The Sarton Medal honors a lifetime of scholarly achievement, and through decades of scholarship, leadership, mentoring, service, and teaching, Prof. Kohlstedt has in fact generated and supported many lifetimes of scholarly activity. Her thoughtful and creative scholarly contributions in the many books and articles she has written, co-written, and edited; her leadership in disciplinary organizations; and her support of our colleagues and students make Prof. Kohlstedt richly deserving of this honor.
Prof. Kohlstedt’s scholarship revealed unexplored and forgotten aspects of the past that have shaped science in ways we are only now beginning to understand. In doing so, her work has helped create and advance three different research fields in the history of science: the history of American science, the history of natural history museums, and the history of science education. In each, she has made significant and lasting contributions by opening new fields of study into which others have followed.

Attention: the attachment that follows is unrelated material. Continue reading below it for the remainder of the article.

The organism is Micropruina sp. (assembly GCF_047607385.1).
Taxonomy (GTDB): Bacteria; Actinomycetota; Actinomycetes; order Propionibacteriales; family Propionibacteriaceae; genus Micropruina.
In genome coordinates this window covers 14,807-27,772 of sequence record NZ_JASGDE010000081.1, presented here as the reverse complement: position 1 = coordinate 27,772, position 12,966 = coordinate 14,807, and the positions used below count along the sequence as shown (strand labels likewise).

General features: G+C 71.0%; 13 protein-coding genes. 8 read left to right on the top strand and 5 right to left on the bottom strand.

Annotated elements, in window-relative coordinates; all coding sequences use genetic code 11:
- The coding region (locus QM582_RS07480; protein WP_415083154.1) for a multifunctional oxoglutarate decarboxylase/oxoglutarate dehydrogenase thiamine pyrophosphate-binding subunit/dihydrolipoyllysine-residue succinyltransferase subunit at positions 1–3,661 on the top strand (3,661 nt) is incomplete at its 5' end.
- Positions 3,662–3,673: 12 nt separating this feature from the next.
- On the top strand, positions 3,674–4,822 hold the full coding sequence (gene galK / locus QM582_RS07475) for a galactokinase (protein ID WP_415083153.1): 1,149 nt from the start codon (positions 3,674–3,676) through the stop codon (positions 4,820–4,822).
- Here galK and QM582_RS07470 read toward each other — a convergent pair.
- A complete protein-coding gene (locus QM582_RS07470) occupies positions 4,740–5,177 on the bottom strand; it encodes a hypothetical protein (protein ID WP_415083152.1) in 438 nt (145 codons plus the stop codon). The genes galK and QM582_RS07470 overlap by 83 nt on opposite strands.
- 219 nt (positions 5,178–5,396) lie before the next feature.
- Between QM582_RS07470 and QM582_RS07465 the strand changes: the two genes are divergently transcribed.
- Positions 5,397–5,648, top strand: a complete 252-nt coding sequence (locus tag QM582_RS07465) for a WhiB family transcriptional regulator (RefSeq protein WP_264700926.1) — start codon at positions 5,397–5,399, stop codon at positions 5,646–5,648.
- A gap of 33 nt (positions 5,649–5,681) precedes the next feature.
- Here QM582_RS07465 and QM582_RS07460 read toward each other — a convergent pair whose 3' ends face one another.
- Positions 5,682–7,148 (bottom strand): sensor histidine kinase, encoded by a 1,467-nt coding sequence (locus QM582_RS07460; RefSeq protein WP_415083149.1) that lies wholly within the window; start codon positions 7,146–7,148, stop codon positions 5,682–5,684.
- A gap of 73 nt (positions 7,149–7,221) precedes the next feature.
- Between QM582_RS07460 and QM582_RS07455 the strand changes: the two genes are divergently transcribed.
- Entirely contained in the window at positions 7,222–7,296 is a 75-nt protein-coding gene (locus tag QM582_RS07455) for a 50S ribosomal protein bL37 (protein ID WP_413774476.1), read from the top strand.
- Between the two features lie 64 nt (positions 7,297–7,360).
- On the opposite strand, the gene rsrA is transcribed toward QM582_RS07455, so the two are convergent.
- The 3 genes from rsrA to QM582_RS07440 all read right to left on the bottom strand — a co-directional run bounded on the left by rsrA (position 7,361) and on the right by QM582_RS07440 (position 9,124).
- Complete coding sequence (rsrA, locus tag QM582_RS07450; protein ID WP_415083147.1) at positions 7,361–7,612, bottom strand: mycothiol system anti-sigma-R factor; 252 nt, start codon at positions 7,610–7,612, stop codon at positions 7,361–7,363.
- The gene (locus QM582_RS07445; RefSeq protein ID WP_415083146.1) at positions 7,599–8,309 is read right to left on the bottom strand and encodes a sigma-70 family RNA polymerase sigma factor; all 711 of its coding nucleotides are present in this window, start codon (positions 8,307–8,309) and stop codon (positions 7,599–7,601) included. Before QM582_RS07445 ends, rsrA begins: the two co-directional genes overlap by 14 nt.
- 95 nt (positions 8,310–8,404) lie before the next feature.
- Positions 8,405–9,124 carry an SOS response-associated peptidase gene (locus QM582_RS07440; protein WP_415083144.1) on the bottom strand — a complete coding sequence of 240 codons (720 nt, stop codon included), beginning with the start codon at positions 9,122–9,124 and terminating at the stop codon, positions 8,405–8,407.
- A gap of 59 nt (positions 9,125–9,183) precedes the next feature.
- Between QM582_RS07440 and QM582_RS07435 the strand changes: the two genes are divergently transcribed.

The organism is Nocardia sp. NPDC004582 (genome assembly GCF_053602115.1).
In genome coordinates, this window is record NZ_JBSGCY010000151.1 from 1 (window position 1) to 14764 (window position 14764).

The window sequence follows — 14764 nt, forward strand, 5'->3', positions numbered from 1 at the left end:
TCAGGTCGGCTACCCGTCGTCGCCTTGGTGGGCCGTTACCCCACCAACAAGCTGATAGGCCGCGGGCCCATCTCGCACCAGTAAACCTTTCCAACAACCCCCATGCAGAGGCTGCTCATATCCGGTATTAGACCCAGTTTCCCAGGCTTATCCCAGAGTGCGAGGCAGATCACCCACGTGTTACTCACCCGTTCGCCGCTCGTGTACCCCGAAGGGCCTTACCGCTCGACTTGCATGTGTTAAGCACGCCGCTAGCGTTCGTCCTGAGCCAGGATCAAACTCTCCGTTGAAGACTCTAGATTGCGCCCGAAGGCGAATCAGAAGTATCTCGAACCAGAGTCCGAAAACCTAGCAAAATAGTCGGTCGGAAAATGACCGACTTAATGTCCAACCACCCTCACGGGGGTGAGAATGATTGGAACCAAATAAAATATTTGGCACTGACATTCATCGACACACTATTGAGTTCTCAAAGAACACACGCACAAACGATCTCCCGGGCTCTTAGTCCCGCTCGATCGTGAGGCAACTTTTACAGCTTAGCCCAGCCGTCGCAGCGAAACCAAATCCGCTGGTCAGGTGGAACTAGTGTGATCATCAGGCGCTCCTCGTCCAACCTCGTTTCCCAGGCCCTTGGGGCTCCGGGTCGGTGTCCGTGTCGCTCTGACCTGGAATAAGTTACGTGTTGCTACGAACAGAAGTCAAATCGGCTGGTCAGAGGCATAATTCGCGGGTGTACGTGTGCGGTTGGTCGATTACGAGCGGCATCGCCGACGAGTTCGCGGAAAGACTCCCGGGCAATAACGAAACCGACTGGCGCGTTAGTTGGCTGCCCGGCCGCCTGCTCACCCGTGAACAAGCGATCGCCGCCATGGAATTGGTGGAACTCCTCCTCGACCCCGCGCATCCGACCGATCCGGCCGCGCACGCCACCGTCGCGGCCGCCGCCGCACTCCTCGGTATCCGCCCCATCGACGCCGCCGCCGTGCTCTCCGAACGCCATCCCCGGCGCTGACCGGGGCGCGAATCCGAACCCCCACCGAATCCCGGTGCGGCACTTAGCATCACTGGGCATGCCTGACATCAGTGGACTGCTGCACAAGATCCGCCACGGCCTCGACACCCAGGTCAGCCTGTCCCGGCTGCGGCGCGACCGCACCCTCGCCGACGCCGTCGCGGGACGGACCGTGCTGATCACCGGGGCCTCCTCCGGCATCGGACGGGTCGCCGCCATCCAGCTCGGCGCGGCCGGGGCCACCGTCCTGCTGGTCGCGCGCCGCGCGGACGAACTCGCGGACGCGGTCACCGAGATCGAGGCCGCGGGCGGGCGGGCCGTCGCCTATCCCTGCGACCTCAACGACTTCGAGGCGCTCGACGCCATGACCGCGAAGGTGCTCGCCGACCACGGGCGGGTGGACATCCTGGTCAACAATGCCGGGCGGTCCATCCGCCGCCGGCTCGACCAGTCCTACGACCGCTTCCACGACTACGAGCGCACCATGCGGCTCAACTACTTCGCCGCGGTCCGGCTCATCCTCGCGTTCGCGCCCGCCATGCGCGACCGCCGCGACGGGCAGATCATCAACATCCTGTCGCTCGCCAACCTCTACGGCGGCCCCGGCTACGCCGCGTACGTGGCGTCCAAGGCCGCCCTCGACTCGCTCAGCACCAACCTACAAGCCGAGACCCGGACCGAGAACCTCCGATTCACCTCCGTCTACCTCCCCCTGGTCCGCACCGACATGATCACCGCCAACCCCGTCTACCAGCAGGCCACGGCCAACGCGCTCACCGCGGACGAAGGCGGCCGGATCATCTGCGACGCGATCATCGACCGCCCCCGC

Over five decades, Prof. Kohlstedt has helped launch the careers of generations of science studies scholars, powerfully and positively influencing their work and their lives. She has done this work quietly, as is typical for our colleagues who do much of the hidden, often uncompensated, work in academia.
She has been exceptionally active throughout her life in all of these areas. She has served in nine different offices for the AAAS and over a dozen offices for HSS (including as the President), she has organized or co-organized four major conferences, and has served her university by holding every office in the Program in the History of Science and Technology, two different Associate Dean positions, acting Vice Provost and Dean of Graduate Education, and dozens of administrative and committee appointments in other units on campus. She has been the advisor or co-advisor for nearly three dozen Ph.D. students, many of whom she has helped shape into leaders in our discipline.